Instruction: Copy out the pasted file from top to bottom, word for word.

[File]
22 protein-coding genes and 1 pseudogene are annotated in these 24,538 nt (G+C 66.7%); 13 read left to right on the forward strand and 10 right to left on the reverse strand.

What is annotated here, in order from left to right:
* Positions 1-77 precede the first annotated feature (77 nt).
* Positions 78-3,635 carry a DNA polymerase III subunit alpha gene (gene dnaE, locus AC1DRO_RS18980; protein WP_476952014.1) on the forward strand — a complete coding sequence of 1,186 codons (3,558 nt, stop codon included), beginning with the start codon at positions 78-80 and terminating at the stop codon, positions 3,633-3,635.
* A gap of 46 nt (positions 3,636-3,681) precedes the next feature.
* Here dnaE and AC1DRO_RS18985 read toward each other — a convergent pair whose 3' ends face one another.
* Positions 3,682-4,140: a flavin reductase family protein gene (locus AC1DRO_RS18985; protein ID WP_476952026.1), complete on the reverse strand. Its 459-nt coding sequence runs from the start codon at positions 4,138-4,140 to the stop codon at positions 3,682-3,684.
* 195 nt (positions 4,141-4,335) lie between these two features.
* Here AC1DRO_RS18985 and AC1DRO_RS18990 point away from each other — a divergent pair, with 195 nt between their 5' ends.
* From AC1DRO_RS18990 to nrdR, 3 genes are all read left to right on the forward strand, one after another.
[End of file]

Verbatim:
22 protein-coding genes and 1 pseudogene are annotated in these 24,538 nt (G+C 66.7%); 13 read left to right on the forward strand and 10 right to left on the reverse strand.

What is annotated here, in order from left to right:
* Positions 1-77 precede the first annotated feature (77 nt).
* Positions 78-3,635 carry a DNA polymerase III subunit alpha gene (gene dnaE, locus AC1DRO_RS18980; protein WP_476952014.1) on the forward strand — a complete coding sequence of 1,186 codons (3,558 nt, stop codon included), beginning with the start codon at positions 78-80 and terminating at the stop codon, positions 3,633-3,635.
* A gap of 46 nt (positions 3,636-3,681) precedes the next feature.
* Here dnaE and AC1DRO_RS18985 read toward each other — a convergent pair whose 3' ends face one another.
* Positions 3,682-4,140: a flavin reductase family protein gene (locus AC1DRO_RS18985; protein ID WP_476952026.1), complete on the reverse strand. Its 459-nt coding sequence runs from the start codon at positions 4,138-4,140 to the stop codon at positions 3,682-3,684.
* 195 nt (positions 4,141-4,335) lie between these two features.
* Here AC1DRO_RS18985 and AC1DRO_RS18990 point away from each other — a divergent pair, with 195 nt between their 5' ends.
* From AC1DRO_RS18990 to nrdR, 3 genes are all read left to right on the forward strand, one after another.